This study finds abundant and robust evidence that more repressive environments increase minority stress and impact negatively on LGBTI health. There is overwhelming evidence that this has a direct impact on the general population’s health, particularly in terms of HIV and AIDS, tuberculosis (TB) and other sexually transmitted infections (STI) reduction efforts. There are no known positive impacts on public health because criminalisation cannot stop people from feeling same-sex attractions and expressing same-sex orientations. Such legislation also cannot stop same-sex or bisexually-orientated people from having relationships, sexual and otherwise, with the wider population in any society.

The study explores and could find no evidence that same-sex orientation can be changed through ‘conversion’ or ‘reparative’ therapy. It highlights that 50 years of research have not found same-sex attraction to be inherently pathological or a malady of any kind. Studies have also not been able to show any particular social harm of consensual relationships between adults, nor any negative impact on broader communities. Given the documented dangers of such therapy and its direct conflict with medical ethics, these interventions are contra-indicated. Further, recognising the ineffectiveness of conversion therapy, we recommend the wide dissemination of this information especially to health professionals across Africa and beyond.

The study suggests that African health professionals and their associations should adopt affirmative stances towards LGBTI individuals. Psychosocial interventions and support particularly for adolescents are recommended to facilitate the adjustment of same-sex orientated persons to the stress, stigma, shame and discrimination they may face and to affi rm their choices and orientations. This report concludes that almost all of the recent scientific research regarding human sexualities needs to be much more widely disseminated and discussed in public, and should indeed be drawn upon by policymakers when contemplating new legislation.

Read more

Sexual Diversity in Africa (Academy of Science of South Africa)

Worldwide, Catholics Disagree with Vatican Sexual Doctrines.

There is an abundance of research evidence to show that US Catholics reject Vatican doctrines on almost all elements of sexual doctrines, from contraception through masturbation and cohabitation, to gay marriage. Conservative Catholics often respond to this evidence with the claim that outside North America and Europe, things are different. From a global perspective, they claim, most Catholics support church teaching. Findings of a new global survey show they are wrong.

Pope Francis faces church divided over doctrine, global poll of Catholics finds

Most Catholics worldwide disagree with church teachings on divorce, abortion and contraception and are split on whether women and married men should become priests, according to a large new poll released Sunday and commissioned by the U.S. Spanish-language network Univision.

Catholics worldwide approve of contraception (graphic - Washington Post)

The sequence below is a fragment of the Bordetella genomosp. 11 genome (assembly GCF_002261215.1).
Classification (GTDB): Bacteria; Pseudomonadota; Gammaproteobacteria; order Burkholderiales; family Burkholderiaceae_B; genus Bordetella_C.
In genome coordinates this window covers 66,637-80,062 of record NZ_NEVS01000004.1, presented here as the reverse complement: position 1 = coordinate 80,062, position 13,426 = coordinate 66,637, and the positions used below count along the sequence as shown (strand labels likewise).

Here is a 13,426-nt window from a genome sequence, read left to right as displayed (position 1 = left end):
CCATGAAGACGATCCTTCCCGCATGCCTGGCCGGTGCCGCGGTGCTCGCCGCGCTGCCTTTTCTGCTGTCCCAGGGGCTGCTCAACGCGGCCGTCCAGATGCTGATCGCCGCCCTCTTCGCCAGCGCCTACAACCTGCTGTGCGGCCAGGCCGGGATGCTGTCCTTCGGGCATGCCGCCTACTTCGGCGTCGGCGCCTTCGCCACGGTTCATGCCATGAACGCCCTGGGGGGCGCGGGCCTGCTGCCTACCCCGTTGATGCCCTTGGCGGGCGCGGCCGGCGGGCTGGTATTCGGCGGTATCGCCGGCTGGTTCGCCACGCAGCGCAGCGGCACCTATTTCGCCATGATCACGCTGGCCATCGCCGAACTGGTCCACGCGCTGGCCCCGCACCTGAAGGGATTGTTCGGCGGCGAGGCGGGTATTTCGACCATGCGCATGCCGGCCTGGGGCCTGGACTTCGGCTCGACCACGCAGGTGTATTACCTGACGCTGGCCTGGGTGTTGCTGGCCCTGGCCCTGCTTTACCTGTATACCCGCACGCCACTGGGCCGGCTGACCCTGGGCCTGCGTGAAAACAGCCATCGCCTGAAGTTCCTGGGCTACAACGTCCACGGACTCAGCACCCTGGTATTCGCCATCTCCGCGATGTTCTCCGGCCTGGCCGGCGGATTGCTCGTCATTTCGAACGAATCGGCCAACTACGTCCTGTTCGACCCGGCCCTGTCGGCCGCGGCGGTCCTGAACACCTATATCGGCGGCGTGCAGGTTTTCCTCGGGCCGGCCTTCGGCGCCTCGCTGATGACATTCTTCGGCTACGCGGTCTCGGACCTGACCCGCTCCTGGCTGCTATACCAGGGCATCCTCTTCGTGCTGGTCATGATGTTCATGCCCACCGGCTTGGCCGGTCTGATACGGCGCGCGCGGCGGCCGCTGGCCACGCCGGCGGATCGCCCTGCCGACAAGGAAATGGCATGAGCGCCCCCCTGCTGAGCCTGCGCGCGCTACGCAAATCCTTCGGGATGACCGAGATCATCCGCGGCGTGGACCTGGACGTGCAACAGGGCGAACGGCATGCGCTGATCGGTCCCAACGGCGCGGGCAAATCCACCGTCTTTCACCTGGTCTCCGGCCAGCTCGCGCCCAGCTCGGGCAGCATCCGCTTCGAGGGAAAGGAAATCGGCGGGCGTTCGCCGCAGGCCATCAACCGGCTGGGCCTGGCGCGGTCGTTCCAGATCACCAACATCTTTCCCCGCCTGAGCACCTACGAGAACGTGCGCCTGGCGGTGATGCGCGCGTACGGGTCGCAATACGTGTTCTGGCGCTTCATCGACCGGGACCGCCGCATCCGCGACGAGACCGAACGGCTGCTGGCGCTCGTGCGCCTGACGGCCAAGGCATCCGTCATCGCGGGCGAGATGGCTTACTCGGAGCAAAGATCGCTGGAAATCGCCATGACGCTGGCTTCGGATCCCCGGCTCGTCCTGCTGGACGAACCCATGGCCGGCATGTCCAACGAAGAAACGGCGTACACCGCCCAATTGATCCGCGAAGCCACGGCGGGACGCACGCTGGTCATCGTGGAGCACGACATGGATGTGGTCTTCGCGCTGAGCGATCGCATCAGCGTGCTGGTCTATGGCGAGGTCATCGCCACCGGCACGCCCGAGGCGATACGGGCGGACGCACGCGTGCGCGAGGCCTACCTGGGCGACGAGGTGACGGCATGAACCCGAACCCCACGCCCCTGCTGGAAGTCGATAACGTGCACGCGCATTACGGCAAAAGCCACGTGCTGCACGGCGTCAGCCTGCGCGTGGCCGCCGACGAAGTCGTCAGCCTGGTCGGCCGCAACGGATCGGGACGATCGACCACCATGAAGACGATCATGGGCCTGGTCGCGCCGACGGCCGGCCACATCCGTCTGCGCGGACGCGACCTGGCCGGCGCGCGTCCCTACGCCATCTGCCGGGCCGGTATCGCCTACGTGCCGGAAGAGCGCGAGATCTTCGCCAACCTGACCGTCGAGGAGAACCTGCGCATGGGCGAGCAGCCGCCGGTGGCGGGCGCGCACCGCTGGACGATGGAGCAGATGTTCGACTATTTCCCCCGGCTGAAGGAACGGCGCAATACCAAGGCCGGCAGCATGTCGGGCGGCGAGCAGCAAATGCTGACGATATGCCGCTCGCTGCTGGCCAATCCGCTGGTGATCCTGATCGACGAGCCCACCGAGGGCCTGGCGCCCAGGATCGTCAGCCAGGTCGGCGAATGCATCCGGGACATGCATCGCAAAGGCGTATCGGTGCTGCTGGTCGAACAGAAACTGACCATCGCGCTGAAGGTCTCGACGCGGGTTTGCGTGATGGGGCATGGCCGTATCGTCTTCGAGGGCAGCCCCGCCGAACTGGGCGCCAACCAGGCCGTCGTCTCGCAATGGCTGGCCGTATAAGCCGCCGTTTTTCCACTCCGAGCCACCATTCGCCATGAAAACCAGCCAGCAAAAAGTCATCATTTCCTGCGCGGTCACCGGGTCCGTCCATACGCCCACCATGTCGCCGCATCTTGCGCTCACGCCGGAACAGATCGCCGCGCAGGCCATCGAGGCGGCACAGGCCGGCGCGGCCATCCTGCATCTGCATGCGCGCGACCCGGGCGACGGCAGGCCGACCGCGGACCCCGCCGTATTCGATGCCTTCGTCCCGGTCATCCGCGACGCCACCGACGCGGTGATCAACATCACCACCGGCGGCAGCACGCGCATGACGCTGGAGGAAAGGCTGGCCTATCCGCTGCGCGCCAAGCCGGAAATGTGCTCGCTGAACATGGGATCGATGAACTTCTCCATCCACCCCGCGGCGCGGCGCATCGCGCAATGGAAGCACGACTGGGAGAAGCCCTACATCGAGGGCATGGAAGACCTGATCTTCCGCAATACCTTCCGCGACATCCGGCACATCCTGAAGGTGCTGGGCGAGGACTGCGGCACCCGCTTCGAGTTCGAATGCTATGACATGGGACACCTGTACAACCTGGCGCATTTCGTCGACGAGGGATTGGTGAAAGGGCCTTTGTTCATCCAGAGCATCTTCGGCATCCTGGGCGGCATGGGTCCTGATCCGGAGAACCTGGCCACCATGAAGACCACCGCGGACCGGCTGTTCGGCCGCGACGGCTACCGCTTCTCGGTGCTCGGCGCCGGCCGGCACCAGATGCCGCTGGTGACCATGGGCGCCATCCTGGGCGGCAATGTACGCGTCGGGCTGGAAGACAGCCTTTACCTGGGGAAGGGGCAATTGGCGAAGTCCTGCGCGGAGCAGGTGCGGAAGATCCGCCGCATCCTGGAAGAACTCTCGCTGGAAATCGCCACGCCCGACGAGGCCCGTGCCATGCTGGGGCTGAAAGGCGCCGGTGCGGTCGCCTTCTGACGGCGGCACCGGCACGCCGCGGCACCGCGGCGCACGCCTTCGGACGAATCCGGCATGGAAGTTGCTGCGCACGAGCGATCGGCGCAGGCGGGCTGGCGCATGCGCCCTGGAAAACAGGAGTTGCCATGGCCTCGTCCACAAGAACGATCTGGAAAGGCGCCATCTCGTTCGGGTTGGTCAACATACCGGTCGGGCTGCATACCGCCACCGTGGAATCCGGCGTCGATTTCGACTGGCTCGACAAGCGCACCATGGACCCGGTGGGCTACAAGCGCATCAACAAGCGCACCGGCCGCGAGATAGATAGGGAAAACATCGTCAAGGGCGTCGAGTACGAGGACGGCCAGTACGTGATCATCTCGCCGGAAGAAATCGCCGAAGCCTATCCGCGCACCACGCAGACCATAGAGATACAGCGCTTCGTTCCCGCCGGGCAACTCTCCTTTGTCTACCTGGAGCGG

Catholics worldwide approve of contraception (graphic – Washington Post)

On the topic of gay marriage, two-thirds of Catholics polled agree with church leaders.

Overall, however, the poll of more than 12,000 Catholics in 12 countries reveals a church dramatically divided: Between the developing world in Africa and Asia, which hews closely to doctrine on these issues, and Western countries in Europe, North America and parts of Latin America, which strongly support practices that the church teaches are immoral.

The widespread disagreement with Catholic doctrine on abortion and contraception and the hemispheric chasm lay bare the challenge for Pope Francis’s year-old papacy and the unity it has engendered.

 – The Washington Post.

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Australian Government study finds kids with gay parents do as well as those with straight parents

A new review of research by the Australian Government’s Institute of Family Studies has found that kids who are being brought up in families headed by gays and lesbians do as well as their heterosexually parented peers

24 JANUARY 2014 | BY ANDREW POTTS

The Australian Institute of Family Studies has released a report on the well being of children raised by gays and lesbians and found they did just as well as those raised by heterosexual men and women.

The Australian Institute of Family Studies is the Australian Government’s key research body in the area of family well being and provides an evidence base for developing policy supportive of the well being of families in Australia.

The report was authored by Dr Deborah Dempsey – a Senior Lecturer in Sociology in the Faculty of Life and Social Sciences at Melbourne’s Swinburne University of Technology.

‘Research to date considerably challenges the point of view that same-sex parented families are harmful to children,’ the report found.

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‘Children in such families do as well emotionally, socially and educationally as their peers from heterosexual couple families.’

‘Some researchers have concluded there are benefits for children raised by lesbian couples in that they experience higher quality parenting, sons display greater gender flexibility, and sons and daughters display more open-mindedness towards sexual, gender and family diversity,’ the report found.

Gay Star News